Things were 'scarce' during our times – you could only get new clothes and or shoes only on Christmas Day. I remember twins who had to share a pair of shoes in our village. One had to wear them all morning and the other all afternoon. A fight broke out when the first one decided to go away the whole day and only came back home at sunset. But nowadays parents buy gifts and clothes for their children any time of the year, and when they do buy on Christmas day, it is just an addition to an already over-flowing wardrobe or toy store. One struggles to find a suitable gift for one's children. They want to upgrade their 'phones or wardrobe or sound system. Little things that used to give us pleasure are no-longer enough for them.

At home, the economic melt down 'eradicated' all the excitement of Christmas. For the last thirty years we have been forced to run behind trucks, hoping they are hoarding some goodies. We have learnt that Christmas is just a luxury we used to afford as kids; not any more. The shelves have virtually been empty, and we have depended on relatives in the Diaspora to put some cheer in our faces. Bonuses that our parents would use to boost supplies during the festive season are now given at the whims of the employer. So, December is just like any other month. And we hardly listen to the noises that Father Christmas makes – it doesn't concern us. It just sounds hollow and irritating; like those maddening 'Bearer's cheques' and 'Wondo yeminda' jingles.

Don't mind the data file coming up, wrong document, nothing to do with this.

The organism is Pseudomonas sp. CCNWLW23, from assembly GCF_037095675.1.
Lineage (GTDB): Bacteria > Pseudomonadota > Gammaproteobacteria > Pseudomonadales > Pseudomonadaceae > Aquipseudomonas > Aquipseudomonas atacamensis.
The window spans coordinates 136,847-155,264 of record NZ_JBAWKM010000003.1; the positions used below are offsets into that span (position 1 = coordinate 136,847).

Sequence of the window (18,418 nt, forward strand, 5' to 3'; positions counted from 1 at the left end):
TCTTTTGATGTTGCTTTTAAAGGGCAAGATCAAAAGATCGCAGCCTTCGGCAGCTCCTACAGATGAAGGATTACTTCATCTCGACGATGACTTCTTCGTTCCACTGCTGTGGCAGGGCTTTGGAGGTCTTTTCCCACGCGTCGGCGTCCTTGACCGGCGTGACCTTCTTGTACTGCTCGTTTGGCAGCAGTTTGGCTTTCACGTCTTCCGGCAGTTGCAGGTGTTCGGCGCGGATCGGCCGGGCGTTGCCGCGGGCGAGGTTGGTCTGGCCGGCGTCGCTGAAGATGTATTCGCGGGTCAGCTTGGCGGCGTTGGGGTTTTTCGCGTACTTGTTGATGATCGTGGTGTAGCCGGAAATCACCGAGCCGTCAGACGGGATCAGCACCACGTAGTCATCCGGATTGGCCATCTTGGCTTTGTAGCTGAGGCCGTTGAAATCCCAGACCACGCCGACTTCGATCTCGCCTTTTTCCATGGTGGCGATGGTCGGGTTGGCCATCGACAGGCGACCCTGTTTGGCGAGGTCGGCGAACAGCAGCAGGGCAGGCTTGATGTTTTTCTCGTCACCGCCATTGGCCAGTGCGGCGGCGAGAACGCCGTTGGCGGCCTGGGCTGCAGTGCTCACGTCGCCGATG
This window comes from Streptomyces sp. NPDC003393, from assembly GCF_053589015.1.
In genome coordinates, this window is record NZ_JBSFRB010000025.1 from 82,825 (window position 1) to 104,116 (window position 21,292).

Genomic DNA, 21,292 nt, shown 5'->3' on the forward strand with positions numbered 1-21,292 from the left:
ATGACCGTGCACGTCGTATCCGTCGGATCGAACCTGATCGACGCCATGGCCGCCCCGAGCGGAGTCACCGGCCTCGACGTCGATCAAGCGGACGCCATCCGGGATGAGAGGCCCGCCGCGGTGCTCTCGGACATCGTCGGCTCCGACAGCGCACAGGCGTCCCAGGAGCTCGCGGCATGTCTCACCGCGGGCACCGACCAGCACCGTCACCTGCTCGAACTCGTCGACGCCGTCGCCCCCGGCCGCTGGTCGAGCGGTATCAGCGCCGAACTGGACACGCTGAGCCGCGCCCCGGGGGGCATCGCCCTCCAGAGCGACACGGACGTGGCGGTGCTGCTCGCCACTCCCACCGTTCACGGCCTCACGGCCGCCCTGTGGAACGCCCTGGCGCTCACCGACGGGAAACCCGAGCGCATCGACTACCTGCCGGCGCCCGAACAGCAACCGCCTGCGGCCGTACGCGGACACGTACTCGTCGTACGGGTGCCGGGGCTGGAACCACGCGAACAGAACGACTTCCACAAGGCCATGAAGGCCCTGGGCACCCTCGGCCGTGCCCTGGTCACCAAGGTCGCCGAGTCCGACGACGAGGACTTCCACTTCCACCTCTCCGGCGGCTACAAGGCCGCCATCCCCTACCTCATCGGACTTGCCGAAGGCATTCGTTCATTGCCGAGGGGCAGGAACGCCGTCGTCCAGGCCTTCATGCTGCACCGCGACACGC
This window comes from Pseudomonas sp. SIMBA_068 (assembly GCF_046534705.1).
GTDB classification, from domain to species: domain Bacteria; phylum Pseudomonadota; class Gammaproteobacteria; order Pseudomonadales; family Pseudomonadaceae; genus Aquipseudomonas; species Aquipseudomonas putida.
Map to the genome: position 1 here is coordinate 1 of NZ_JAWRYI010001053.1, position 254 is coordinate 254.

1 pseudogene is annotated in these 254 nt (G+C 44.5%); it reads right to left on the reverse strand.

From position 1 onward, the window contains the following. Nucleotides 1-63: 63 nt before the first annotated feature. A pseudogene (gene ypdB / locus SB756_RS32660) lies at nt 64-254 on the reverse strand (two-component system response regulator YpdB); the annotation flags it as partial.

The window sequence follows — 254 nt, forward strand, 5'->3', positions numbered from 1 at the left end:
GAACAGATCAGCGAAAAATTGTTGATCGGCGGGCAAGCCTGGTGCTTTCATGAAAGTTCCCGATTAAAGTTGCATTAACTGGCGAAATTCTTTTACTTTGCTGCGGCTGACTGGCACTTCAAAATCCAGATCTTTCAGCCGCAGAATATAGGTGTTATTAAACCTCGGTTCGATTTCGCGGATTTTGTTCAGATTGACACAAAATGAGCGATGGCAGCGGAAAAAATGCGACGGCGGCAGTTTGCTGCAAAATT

There have also been so many organizations or cults challenging the veracity and validity of Christianity as a religion. These groups have managed to convince large populations that Christmas is only a money spinning gimmick, just like Valentine's Day. They also argue that if it had not been for the millions abafundisi make from Christianity and the Bible, Christianity would have been dead long ago. The other day one said to me, 'Malphosa, where are you.'

' At church'.
'You sound depressed and am not surprised. Religion makes you depressed.'
'Well, what business is it of yours that I believe in what I want to believe in?,
'No, of course it's none of my business but it pains me to see you waste away your life in something without proof.'

I try to quote a verse to support my belief. He is not interested. '
There you go again, with your verses. End of thinking capacity?'
I shut my mouth before I could utter a fu*k you! He is not done with me;'If I may ask, which god do you believe in since there are so many images of him. There are as many gods as the religions in this world. So which one is yours?'

'The one and only'.
'And are you not tired of saying prayers that are never answered?'
'Alright I understand you man. Let's drop this. I will speak to you after Church.'
'Yes I agree but one more question; if I had a head injury and became violent and murdered or raped or blasphemed, how would I be judged?' I dropped the call.

Well, there are many people who have begun questioning the Bible and Christianity itself. Regardless, I think the spirit of Christmas can never die, especially among pagans. Christmas is an excuse for some to leave no stone unturned in seeking what pleases their wild spirits. It is an excuse even for some Christians to engage in some mischief, drink a little, be unfaithful a little, jive a little, covet a little – just a little of every 'sin'. I will pray for forgiveness tomorrow – phela inkosi isenawo umusa. Ho Ho Ho to all of you. Ngiyabonga mina!

Source - Clerk Ndlovu